Sarratt Septic

I have an old house on 3 acres of land.  The county did not take much time

exploring the property with me....

Additional information: I recently purchased an old home on 3 acres of land.

I am thinking about building a new home on the property.  The original

house has septic.  I had the county out to tell me options, but they did not

spend much time talking with me.  I got the

sense that there was only one location I could put the septic on the property

and that was that.

My answer: Yep.  Your experience is very common among homeowners and

land buyers.  You get different types of county employees and different

counties are run in different ways.  Some county employees are more

homeowner centric and some counties are more homeowner centric.

Honestly, given the money homeowners pay for a septic permit ($150-$400)

county employees could spend a little more time explaining things and

spending time with potential tax payers, but it is what it is.

I think this is also happening: If county employees spend time answering

questions, educating homeowners and examining multiple areas of the site

for drainfields--which is what homeowners want, the employees would be

out there for hours.  Supervisor to employee, "Don't open that can of worms!

Pick one location for the septic system and get out of there.  We don't have

all day!"

It is what it is.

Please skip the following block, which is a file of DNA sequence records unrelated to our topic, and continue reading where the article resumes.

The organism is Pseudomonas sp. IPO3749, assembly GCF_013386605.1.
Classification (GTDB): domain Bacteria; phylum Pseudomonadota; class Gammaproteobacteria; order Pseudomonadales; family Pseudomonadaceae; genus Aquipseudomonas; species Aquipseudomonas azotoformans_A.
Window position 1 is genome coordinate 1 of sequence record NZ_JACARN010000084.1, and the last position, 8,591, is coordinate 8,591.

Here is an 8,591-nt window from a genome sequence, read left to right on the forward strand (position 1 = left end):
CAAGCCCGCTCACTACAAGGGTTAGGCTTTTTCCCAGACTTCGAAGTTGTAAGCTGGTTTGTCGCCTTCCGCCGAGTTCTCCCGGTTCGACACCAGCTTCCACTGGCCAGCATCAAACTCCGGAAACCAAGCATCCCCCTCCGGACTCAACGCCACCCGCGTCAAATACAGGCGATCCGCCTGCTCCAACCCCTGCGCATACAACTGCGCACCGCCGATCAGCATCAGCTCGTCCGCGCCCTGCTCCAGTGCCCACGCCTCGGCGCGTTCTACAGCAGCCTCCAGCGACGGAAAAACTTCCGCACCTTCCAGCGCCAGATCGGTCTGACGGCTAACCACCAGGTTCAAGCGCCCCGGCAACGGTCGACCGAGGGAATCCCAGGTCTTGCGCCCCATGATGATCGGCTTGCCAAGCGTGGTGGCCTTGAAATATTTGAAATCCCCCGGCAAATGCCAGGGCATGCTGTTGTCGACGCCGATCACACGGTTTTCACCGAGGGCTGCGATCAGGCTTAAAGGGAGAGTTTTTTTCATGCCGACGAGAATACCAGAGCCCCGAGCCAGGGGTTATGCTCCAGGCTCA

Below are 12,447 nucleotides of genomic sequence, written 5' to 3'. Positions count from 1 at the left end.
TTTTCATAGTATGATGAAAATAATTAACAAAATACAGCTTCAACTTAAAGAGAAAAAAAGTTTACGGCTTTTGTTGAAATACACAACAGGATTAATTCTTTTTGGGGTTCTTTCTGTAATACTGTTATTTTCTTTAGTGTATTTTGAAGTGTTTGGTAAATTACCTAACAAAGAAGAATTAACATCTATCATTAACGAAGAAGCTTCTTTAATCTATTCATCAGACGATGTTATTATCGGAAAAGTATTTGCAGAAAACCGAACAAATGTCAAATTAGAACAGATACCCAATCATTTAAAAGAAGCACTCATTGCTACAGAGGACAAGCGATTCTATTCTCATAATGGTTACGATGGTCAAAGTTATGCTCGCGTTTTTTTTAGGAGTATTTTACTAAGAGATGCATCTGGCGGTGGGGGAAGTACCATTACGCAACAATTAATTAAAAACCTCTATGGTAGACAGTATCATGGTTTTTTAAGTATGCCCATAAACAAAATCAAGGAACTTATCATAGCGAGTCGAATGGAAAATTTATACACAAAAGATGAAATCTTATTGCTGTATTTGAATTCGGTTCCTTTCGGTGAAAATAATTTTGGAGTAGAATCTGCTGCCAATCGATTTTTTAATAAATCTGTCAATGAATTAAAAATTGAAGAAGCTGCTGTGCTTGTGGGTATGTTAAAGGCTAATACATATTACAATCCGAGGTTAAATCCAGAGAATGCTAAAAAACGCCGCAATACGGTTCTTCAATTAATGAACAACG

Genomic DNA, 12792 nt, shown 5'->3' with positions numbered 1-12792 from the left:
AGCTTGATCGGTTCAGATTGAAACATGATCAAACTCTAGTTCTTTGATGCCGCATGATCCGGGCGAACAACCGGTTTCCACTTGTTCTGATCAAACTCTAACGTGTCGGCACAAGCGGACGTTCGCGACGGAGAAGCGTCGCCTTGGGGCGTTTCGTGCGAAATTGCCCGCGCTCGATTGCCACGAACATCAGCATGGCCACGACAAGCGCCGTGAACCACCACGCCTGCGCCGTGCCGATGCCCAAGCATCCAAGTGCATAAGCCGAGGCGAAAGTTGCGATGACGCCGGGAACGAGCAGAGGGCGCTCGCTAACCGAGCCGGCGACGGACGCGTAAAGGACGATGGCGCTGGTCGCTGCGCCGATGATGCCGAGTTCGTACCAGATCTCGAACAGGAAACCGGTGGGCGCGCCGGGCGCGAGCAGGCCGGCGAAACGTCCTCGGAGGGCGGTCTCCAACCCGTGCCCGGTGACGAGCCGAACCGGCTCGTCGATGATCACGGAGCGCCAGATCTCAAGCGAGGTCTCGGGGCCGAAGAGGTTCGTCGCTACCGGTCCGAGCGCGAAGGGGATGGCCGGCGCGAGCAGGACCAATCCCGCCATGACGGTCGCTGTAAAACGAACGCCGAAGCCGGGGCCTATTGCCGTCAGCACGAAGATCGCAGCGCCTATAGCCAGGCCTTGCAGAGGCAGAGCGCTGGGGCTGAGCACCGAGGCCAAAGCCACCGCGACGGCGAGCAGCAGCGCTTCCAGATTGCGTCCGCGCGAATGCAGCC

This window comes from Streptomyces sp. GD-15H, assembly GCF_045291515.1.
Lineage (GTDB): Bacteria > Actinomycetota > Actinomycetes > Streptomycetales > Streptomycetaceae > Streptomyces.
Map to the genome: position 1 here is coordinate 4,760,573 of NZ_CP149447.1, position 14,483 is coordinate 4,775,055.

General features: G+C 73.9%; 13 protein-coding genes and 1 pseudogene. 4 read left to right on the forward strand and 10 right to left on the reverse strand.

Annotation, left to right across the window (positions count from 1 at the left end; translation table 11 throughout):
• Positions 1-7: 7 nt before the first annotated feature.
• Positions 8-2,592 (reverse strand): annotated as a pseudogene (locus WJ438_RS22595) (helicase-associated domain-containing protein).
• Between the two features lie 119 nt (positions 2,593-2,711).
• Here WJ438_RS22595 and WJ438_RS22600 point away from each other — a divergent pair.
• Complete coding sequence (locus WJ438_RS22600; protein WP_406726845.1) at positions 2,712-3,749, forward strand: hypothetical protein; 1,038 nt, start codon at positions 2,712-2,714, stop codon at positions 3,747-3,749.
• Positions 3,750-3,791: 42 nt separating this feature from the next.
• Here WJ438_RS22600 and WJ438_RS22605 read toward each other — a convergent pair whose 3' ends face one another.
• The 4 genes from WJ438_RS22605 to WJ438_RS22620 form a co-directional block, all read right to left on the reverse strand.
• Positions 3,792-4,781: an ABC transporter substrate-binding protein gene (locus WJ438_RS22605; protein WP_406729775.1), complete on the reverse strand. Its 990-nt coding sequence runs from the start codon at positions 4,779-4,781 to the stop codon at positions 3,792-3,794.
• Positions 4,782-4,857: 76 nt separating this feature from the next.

Personally, I don't mind examining a site with you and giving you my


No charge.

I like doing this and it is good for business.

So, unless you have a high water table, a large pond that takes up most of

the property or terrible soil--which is somewhat rare in XXXXXXXXXX

County, it is likely that you have 2-3 drainfields on that property and maybe


To be upfront, I make no promises.  We septic installers don't

have magical soil psychic powers.

But, what I can do is point out the areas that county probably saw and didn't

tell you about.  And, you are welcome to pick my brain about my septic

knowledge.  On my business card I note, "Always happy to give free advice."

An option you may not have thought of is to move in to the house--if it is

livable, and start using the septic system which is there.  You don't have to

do anything to the septic system or get permission from the county to do

this.  Just turn the water on and poop!

If you want to add bedrooms to the house you will have to expand the septic

system, but this may be (maybe so or maybe not) cheaper than installing a

new system; it depends on what size septic system is in the ground.  With a

house that was built before 1975 you probably have a 750 gallon tank.

Currently a 900 gallon tank is required for a 3 bedroom home.  It is highly

likely that another bedroom will also require an expansion of the existing


Another option is to use the current septic system with a new home.  And

again, you will very, very likely need to expand the septic system.

Let me know if you would like me to walk the site with you.

Sarratt Septic

Serving Western North Carolina

Charlotte & The Foothills

and the Inner & Outer Banks

Ph 828-447-5184